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Re: The Films of Ang Lee
« Reply #38 on: January 19, 2006, 11:07:33 PM »
Ang Lee is in Taiwan from 1/19 to 1/21. BBM opens in Taiwan on 1/20/06. He will then travel to Hong Kong and Japan to do publicity for the movie.
A photo from Yahoo! Taiwan of him at the airport holding his Golden Globe award!
« Last Edit: January 19, 2006, 11:10:16 PM by kcwin »

Offline gnash

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Re: The Films of Ang Lee
« Reply #39 on: January 20, 2006, 02:50:16 AM »
awesome photo ckwin, awsome man, ang lee. i hope he's loved worldwide for this movie.

wow, looks a lot like my uncle masami. can't wait to see how japan reacts. i found out the somewhat gay flick, "my own private idaho," had japanese backers. the women there love the gay comics -- bishon or yayoi stuff i think it's called. they'll go nuts for brokeback i bet!

"Brokeback is about a lost paradise, an Eden."  – Ang Lee


Offline kcwin

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Re: Poll: Favorite (other) Ang Lee film
« Reply #40 on: January 21, 2006, 12:16:49 AM »
The Wedding Banquet is the best gay comedy ever. And it was the first film that really made me aware of Ang Lee as a director. It's astonishing that, in just two films, he's done more than anyone else to portray sympathetic/realistic gay men on screen. (All right, maybe not "gay" per se, but that's another thread!)
I too voted for The Wedding Banquet because it was my first Ang Lee film. He showed such caring for his characters as human beings. They don't end up as caricatures or plot devices. His goal is to show the ridiculous situations humans can fall into when there are conflicts between social demands and the pursuit of individual happiness, and let the audience decde whether to laugh or cry, or both.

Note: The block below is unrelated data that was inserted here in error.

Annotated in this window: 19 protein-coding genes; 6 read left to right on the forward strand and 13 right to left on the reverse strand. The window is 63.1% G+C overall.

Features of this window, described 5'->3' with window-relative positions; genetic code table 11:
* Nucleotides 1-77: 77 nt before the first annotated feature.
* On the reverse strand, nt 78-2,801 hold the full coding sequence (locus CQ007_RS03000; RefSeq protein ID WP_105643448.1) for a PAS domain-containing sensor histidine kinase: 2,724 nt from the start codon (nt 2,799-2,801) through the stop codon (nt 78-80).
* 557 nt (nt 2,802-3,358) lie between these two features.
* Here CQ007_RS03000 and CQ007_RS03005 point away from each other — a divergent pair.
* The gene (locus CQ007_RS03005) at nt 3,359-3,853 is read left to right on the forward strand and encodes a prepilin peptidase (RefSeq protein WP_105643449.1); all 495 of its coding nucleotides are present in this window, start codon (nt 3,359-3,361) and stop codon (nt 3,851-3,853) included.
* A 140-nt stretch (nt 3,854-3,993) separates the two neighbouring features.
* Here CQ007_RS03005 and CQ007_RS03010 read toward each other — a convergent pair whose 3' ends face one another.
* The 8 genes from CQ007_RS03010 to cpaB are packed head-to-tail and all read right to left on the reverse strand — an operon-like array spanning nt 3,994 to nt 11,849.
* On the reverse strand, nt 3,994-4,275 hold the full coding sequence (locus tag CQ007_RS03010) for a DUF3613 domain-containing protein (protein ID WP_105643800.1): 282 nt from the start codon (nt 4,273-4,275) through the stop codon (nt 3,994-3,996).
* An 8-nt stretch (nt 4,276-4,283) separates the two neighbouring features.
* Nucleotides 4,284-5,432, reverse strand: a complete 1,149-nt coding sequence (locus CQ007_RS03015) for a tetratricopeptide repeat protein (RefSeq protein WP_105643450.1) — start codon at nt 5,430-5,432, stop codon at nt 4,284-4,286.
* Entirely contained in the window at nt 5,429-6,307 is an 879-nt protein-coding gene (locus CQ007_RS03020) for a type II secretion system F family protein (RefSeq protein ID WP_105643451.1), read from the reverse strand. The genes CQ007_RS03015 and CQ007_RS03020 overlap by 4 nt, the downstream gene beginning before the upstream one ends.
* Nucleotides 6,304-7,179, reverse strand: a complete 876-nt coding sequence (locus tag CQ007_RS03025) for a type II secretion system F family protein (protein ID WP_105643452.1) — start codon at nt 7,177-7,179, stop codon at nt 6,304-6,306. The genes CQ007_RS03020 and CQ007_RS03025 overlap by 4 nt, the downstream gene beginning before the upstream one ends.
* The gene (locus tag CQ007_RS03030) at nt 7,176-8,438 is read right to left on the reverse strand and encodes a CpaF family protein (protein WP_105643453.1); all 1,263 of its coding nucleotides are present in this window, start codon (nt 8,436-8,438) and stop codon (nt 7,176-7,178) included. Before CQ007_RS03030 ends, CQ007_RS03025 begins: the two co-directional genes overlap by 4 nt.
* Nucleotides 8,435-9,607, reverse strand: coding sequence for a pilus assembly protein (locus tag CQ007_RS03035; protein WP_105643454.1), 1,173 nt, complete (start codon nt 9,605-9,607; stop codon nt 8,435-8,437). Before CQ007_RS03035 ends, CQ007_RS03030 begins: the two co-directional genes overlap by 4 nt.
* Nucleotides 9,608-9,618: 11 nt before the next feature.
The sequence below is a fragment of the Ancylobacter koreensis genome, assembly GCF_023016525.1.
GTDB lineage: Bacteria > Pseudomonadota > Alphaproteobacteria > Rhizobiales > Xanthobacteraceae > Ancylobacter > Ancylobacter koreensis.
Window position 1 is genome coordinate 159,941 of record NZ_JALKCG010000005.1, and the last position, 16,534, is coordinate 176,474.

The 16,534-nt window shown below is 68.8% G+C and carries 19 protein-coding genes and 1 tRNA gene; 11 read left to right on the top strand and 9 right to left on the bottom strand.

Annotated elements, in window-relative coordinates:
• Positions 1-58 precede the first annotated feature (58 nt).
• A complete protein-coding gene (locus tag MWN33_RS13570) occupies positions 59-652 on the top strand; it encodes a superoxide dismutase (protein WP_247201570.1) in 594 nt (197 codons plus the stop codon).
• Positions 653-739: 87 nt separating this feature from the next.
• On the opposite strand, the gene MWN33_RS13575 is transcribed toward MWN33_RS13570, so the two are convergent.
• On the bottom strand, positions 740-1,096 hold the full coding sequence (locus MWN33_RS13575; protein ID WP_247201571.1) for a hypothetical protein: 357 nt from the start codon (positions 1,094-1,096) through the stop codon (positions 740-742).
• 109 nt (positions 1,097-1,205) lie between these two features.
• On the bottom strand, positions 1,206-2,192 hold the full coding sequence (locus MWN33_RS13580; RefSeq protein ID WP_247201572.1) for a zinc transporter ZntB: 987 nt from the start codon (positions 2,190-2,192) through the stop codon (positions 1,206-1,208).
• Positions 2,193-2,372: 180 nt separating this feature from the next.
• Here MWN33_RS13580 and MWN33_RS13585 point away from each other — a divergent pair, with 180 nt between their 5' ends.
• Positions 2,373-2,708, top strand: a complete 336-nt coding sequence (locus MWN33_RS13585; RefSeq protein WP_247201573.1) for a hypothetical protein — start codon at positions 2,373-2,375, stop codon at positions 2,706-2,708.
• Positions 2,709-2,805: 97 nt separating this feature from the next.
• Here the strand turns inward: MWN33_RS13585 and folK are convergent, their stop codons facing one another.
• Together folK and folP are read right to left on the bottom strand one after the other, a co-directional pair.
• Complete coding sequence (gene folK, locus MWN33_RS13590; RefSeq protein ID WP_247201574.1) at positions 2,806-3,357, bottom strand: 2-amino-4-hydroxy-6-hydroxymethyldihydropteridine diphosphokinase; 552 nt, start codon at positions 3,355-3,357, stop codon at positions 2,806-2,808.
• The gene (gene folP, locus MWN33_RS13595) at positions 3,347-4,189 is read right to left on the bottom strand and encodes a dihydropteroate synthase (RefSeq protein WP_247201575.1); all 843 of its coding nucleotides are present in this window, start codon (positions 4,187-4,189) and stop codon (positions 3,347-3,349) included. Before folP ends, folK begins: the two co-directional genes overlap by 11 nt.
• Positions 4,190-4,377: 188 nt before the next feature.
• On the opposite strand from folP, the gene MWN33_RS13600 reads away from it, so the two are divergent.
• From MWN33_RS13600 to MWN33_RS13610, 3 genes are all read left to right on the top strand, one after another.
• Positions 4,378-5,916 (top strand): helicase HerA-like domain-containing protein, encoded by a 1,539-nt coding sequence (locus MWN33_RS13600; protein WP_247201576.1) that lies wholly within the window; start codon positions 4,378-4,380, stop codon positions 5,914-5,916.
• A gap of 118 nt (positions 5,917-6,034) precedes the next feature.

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Asian directors
« Reply #41 on: January 21, 2006, 11:38:05 PM »
HI ALL!!

Anyone here also interested in another great asian director, Wong Kar Wai? My last obsession before BBM was In The Mood For Love, another doomed love story wonderfully acted and directed, couldn't get enough of that movie. And I found a connection with BBM, too: when Jack is in Mexico, the song Quizas, Quizas, Quizas can be heard in the background, one of the three songs from the ITMFL movie soundtrack sung in Spanish by Nat King Cole. Just a coincidence or was Lee paying tribute to Kar Wai? I'd LOVE to ask him that!!!

Offline Alex

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Re: The Films of Ang Lee
« Reply #42 on: January 23, 2006, 08:37:34 PM »


Chinese actress Zhang Ziyi (L) poses with director Ang Lee (R) as they arrive at the 63rd Annual Golden Globe Awards in Beverly Hills, California yesterday. Lee wins nominated for a Golden Globe for Best Director in a Motion Picture for "Brokeback Mountain". Zhang is nominated for a Golden Globe for Best Performance by an Actress in a Motion Picture for her role in "Memoirs of a Geisha". -- Reuters




« Last Edit: January 24, 2006, 12:21:40 AM by Alex »
There was some open space between what he knew and what he tried to believe, but nothing could be done about it, and if you can't fix it you've got to stand it.

Offline Alex

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Re: The Films of Ang Lee
« Reply #43 on: January 23, 2006, 11:58:09 PM »
There was some open space between what he knew and what he tried to believe, but nothing could be done about it, and if you can't fix it you've got to stand it.

Offline Alex

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Re: The Films of Ang Lee
« Reply #44 on: January 24, 2006, 12:02:58 AM »


I hope I'm not jinxing Ang's Oscar chances. 
There was some open space between what he knew and what he tried to believe, but nothing could be done about it, and if you can't fix it you've got to stand it.